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This was the year…until it wasn’t.
The Florida Panthers won their first Presidents’ Trophy boasting a 58-18-6 record good for 122 points, but it still was not enough to get the Panthers into the Eastern Conference final, let alone the Stanley Cup Final. On paper Florida’s roster looked hard to beat, but the playoffs can often wreck the best-laid plans.
The Panthers will use the offseason to retool, primarily through free agency, but can add some bottom-of-the-roster depth from within. Bill Zito forfeited much of Florida’s future in his bid for a Cup this season by acquiring Claude Giroux, Sam Reinhart, Sam Bennett, and Ben Chiarot. The cost was Florida’s first-round picks in 2022, 2023, and 2024, their second-round pick this year, as well as prospects and young players Devon Levi, Owen Tippett, and Ty Smilanic. Without a selection until late in the third round, Florida shifts to a mode of drafting and developing with an eye on the distant, not immediate, future.
Grigori Denisenko - After being selected 15th overall in 2018, Denisenko stayed in Russia playing for Lokomotiv Yaroslavl for two seasons before coming to North America last year. The first half of this season with Charlotte, his second in the AHL, looked disastrous, and an injury midseason sidelined the progress he was beginning to make. He scored only 18 points in 30 games. He’s still only 21, but Florida will want to see a leap early next year from their top prospect, or his stock will continue to fall and the Panthers could dangle the once-coveted pick as trade bait.
Mackie Samoskevich - Excellent in the corners and focused on a two-way game, Samoskevich honed his craft this season on a stacked University of Michigan team. With several of his current teammates moving on, Samoskevich will be counted on next year to provide a veteran presence in Michigan as another wave of first-round picks arrive. Following this campaign, the 24th overall pick from 2021 will likely turn pro and could see games with the Panthers to close out the year.
Evan Nause - He is the epitome of a modern NHL defender. Nause is a strong skater with excellent playmaking abilities from the back end. He moves well along the blueline and at 6’2” has the size to compete in the NHL. An injury slowed the early portions of his year, but Nause still managed 46 points in 59 games with the QMJHL’s Quebec Remparts. Nause initiates the breakout and is integral in transitioning pucks up ice. In the offensive zone he finds lanes to distribute the puck or to shoot for rebounds through traffic. Nause is still a few seasons away from NHL ready.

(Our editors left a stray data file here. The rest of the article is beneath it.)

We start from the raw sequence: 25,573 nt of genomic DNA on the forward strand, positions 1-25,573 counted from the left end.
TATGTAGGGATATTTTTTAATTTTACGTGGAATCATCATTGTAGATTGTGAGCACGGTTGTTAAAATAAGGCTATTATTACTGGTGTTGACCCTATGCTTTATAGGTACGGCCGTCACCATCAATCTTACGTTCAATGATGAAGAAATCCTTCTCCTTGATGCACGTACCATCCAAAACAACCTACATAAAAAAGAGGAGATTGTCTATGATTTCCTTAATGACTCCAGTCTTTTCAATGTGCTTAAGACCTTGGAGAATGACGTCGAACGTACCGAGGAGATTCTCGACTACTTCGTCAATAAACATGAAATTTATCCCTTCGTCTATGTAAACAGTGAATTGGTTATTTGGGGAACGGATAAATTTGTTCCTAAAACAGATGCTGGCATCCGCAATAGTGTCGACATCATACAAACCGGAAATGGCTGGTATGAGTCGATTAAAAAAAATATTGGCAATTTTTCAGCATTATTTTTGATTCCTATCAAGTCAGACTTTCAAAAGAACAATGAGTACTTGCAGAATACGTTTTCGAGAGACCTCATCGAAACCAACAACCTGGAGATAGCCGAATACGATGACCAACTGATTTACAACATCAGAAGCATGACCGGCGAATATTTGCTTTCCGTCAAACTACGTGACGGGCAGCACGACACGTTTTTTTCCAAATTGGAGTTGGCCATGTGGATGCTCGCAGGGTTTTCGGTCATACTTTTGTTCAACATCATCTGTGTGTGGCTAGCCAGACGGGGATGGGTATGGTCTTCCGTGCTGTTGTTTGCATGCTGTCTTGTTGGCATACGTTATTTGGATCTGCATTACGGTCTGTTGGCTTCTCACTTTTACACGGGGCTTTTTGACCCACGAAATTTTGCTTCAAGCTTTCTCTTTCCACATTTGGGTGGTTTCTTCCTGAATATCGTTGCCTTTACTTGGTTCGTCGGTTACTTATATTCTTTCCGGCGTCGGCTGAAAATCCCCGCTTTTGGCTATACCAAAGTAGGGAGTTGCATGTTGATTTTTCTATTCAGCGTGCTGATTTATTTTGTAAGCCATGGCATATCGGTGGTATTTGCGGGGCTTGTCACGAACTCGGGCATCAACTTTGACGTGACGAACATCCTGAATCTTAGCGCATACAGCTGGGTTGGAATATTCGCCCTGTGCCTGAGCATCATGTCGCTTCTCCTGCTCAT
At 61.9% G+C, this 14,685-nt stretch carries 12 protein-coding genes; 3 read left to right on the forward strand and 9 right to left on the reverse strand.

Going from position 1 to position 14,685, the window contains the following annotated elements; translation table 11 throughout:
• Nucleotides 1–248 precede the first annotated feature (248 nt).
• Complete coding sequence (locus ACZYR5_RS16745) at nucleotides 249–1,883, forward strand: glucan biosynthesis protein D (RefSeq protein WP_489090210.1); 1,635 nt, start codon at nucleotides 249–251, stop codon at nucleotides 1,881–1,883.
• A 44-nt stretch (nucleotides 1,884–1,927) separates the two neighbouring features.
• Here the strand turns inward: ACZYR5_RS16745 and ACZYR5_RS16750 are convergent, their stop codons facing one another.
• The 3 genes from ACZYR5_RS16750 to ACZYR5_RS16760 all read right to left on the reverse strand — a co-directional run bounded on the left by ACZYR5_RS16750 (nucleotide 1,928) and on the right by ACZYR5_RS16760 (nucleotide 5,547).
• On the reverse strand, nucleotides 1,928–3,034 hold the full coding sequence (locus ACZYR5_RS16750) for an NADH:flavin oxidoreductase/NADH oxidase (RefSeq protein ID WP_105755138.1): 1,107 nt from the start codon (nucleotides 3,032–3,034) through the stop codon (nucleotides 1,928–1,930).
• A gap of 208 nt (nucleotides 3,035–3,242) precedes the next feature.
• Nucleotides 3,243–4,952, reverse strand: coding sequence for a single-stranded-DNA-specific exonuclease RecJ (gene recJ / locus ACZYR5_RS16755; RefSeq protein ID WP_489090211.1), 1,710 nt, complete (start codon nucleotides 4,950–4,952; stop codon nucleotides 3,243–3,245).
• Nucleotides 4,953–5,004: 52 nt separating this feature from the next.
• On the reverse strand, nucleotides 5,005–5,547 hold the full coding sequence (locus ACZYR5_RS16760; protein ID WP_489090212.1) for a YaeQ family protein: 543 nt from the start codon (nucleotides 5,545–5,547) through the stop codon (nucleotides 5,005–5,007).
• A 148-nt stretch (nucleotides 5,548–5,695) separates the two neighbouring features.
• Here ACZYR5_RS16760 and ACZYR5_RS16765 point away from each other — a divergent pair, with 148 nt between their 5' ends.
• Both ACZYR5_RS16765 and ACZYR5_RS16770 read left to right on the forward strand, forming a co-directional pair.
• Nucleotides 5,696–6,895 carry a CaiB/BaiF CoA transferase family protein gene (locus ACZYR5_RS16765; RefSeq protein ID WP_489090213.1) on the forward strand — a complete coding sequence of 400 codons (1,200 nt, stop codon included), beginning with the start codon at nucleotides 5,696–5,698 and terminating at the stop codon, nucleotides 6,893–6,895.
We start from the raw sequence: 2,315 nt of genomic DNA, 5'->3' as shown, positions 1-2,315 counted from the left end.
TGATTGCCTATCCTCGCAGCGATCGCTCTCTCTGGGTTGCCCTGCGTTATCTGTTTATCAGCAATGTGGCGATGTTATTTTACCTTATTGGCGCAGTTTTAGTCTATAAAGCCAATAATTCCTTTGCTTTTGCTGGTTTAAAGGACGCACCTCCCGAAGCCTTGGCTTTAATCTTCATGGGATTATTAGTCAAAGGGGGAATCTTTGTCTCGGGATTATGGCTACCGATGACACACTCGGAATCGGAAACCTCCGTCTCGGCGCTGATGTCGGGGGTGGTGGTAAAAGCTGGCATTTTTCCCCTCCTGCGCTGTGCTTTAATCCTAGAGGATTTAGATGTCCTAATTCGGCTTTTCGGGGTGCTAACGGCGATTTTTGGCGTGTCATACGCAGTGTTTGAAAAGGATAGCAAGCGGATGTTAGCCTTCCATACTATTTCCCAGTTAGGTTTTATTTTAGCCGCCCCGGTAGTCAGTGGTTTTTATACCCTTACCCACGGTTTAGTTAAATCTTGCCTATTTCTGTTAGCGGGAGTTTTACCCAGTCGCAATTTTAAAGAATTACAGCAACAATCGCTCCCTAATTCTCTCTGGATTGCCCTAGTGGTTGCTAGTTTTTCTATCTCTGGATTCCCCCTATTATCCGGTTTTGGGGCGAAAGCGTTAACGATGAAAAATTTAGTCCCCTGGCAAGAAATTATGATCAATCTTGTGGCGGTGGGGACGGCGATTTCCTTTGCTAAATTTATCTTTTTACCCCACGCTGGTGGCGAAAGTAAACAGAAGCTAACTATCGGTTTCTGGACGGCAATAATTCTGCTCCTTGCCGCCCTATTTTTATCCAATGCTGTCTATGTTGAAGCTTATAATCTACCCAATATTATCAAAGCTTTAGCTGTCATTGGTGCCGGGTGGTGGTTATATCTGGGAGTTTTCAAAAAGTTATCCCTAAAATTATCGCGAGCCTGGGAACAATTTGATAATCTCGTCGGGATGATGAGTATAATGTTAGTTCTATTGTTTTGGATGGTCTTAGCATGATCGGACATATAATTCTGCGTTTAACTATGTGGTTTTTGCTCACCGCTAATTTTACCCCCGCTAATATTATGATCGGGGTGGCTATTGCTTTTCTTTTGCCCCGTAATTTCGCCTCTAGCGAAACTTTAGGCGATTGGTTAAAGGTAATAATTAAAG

One to watch
Hard to play against and has the ability to score. Those are the descriptors used for Cole Schwindt’s season with Charlotte in the AHL. He started the campaign a dozen steps down Florida’s depth chart at center, but has played himself into the conversation and even got a brief call up this year. A 2019 third-round pick, Schwindt played in all situations in his first full professional season scoring 19 goals and 40 points in 72 AHL games. While he’s likely to start next year in the AHL again, Schwindt could grab a bottom-six role for the Panthers who will look for cap efficiency throughout their roster to fill the gaps left by outgoing players.
Ready to step in
Playing the game with tempo is the calling card of former second-round pick Aleksi Heponiemi. He’ll be looked upon to grab a bottom-six role this season after playing 15 NHL games over the past two years. One aspect of Heponiemi’s game is his ability to create scoring chances on the powerplay. While he might not take that role immediately in Florida, he can definitely fill the spot in a pinch. Another name to watch at training camp will be former Boston College standout Logan Hutsko who could grab a depth spot on Florida’s right wing, a position that has been filled by converted pivots recently. Hutsko was counted on in all situations in his rookie season with Charlotte, and never quits working. Another year on the farm could be in store, but Hutsko is nearing NHL ready.
Needs at the draft
The net is full with Sergei Bobrovsky and Spencer Knight, and outside the crease, Florida features a veteran lineup largely under contract through 2023-24. Without a pick in the opening rounds, Florida could look to add another winger to the mix, but there are no pressing needs at the draft. Choosing a long-term project with a bigger upside could be Florida’s approach as they’ll have multiple seasons to keep any prospect they select in their system, and can approach development patiently. In 3-4 years when those prospects mature, Florida will be in a different position coming out of their winning window and not having selected in the opening round (barring a trade) in multiple years.
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